“We have written to the IG and the Independent Policing Oversight Authority and we have asked them to form a committee that will help in tracing officers who collect bribes,” said Gachoka.
Fridah Katiku, a bar owner in Umoja 3, confirmed the cases of harassment, saying that failure to part with a bribe leads to arrest of her customers. “Giving bribes is not a new thing to us. If we don’t, these officers can even shoot you. To avoid confrontation, we just opt to give them for the sake of our peace,” she said.
Gachoka noted that police have gone to the extent of collaborating with officers from the county government to deny licences to anyone who refuses to part with a bribe in the application process.
“These people have established a serious gang that demands Sh50,000 for you to acquire a liquor licence. They have made it so difficult that everyone who wishes to venture into the business must pay that amount,” complained Gachoka.
The official said this has been happening despite Nairobi Governor Ann Kananu granting them a 50 per cent waiver on all liquor licences.
Some corrupt officers have also been accused of framing locals and even planting evidence on them. One of the latest cases under investigation involves a bar owner who was busy serving his customers at his premises in Khayega market in Kakamega County when a policeman rushed in with some luggage in a carton and asked him to keep it for him. The officer was familiar to him and a regular customer, so the bar owner did not suspect anything.
About 10 minutes later, a contingent of police officers and a local assistant chief raided the premises and ordered the trader to open the counter. They went straight for the sealed carton.
They opened it, found it full of chang’aa in bottles and accused him of engaging in the sale of illegal liquor in his premises.
“They did not even give me time to explain myself. They took me to Shisasari police station,” he narrated.
The suspect was held in the police cells for three days. Interestingly, he never set his eyes again on the “friendly” policeman who dumped the luggage in his bar. He then discovered it was all a set-up.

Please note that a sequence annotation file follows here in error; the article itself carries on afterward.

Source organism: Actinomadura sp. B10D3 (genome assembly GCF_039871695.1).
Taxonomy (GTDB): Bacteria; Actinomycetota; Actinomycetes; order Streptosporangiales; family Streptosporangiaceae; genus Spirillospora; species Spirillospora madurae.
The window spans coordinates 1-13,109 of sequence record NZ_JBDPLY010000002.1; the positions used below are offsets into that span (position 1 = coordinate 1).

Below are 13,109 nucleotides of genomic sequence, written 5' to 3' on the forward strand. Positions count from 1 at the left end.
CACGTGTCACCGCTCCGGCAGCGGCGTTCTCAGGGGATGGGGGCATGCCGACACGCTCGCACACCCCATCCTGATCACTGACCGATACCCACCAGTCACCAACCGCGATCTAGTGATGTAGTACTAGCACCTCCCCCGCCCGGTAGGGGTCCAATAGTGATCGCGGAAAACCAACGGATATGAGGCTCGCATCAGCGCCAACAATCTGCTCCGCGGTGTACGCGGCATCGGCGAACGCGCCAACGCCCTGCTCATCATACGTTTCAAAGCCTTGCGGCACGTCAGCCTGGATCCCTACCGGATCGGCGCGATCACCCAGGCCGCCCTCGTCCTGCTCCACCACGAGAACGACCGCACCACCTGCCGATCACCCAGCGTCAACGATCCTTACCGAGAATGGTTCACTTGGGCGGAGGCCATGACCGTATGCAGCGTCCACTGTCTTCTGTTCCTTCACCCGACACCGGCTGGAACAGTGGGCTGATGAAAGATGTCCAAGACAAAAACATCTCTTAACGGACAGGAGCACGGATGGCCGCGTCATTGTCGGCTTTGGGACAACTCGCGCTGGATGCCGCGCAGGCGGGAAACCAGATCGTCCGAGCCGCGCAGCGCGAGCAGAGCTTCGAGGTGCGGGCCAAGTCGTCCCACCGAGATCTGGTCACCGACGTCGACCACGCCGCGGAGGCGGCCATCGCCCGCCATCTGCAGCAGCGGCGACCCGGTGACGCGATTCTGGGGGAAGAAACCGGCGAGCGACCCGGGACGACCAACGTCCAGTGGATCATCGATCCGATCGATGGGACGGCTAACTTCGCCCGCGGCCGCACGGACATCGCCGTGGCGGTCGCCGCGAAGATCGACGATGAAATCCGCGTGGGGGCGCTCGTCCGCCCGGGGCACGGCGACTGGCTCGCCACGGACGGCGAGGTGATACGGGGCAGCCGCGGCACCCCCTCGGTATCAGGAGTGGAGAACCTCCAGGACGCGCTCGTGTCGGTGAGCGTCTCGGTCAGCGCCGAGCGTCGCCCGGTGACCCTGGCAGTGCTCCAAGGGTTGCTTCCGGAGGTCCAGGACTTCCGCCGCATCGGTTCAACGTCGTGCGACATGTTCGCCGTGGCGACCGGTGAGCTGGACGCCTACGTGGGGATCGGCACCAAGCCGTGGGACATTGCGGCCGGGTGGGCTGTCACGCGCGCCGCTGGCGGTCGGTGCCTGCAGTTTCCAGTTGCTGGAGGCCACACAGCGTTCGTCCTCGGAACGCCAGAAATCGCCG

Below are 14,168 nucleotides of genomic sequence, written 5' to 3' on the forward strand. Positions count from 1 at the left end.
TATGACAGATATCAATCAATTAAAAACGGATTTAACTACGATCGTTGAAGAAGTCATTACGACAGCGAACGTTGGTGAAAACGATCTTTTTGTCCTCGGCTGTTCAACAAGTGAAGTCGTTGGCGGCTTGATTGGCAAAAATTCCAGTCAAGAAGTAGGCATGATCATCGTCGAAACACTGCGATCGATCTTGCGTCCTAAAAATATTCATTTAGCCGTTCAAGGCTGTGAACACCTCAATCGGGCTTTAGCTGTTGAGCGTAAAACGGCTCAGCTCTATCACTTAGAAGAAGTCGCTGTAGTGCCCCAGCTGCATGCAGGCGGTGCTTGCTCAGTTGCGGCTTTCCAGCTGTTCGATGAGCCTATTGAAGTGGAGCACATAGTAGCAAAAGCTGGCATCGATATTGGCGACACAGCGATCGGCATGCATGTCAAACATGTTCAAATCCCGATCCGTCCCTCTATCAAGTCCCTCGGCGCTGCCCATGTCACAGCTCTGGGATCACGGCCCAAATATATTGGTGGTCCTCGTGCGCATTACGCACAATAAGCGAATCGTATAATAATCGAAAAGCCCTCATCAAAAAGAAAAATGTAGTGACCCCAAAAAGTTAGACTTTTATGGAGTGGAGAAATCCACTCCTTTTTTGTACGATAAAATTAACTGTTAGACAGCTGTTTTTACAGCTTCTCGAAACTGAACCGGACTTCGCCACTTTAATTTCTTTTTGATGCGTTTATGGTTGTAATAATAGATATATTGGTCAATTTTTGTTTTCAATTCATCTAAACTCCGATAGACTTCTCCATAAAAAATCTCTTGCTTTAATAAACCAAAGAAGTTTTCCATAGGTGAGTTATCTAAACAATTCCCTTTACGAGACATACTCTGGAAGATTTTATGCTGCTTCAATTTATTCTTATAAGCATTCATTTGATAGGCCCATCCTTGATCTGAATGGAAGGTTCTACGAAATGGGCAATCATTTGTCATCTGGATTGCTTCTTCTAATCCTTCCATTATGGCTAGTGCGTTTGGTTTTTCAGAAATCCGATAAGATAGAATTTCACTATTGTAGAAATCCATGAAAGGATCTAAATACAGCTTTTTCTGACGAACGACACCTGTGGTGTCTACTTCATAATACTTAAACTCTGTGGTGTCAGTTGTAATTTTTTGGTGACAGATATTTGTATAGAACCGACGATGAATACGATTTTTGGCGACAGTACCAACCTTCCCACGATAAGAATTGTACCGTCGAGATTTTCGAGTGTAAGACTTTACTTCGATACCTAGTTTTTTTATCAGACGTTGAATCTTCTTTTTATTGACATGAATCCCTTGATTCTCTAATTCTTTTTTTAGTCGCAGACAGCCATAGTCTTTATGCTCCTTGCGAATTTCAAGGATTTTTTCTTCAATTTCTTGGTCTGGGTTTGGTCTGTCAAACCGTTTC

For others, failure to pay “protection fees” results in heavy consequences. Beatrice Kusimba, for instance, noticed that she was losing many customers after declining to pay the “levies”.
“I tried reaching out to some of the customers who opened up to me. They said they were harassed by security officers whenever they left my bar to their various destinations,” said Beatrice.
Investigations established that chang’aa and busaa sellers also go through the same ordeals. In Ikolomani, brewers, distillers and sellers part with Sh300 on the 15th day of every month and another Sh300 at the end of the month. This is meant for police who use motorbikes to collect it. They have even drawn lists of the brewers and sellers.
The situation is not any different in Kiambu where most bar owners said failure to give out the daily-collected bribes usually results in threats and arrests.
In Mombasa, the Bar, Hotels and Liquor Secretary-General Kennedy Mudibo asked the police boss to rein in rogue officers, saying they were collecting a daily fee of Sh300 from each bar. “The vice is so rampant that they do it mostly on Mondays and Fridays. It is really hurting our members who are yet to recover from Covid-19 disruptions,” said Mudibo. He noted that Nyali was leading in the vice, followed by Kisauni and Changamwe.
“There is a fee which is usually set aside for the OCS. This is money which has to be submitted either on weekly or monthly basis, considering that before you apply for the liquor licence there is a form which needs to be filled by a senior officer within the area of operation. This way, you have to keep parting with money to remain in business,” he said. Mombasa has over 780 bars.
—Report by Alvin Mwangi,
Roy Lumbe, Mathew Ndungu,
Sophia Njoka, Dennis Lumiti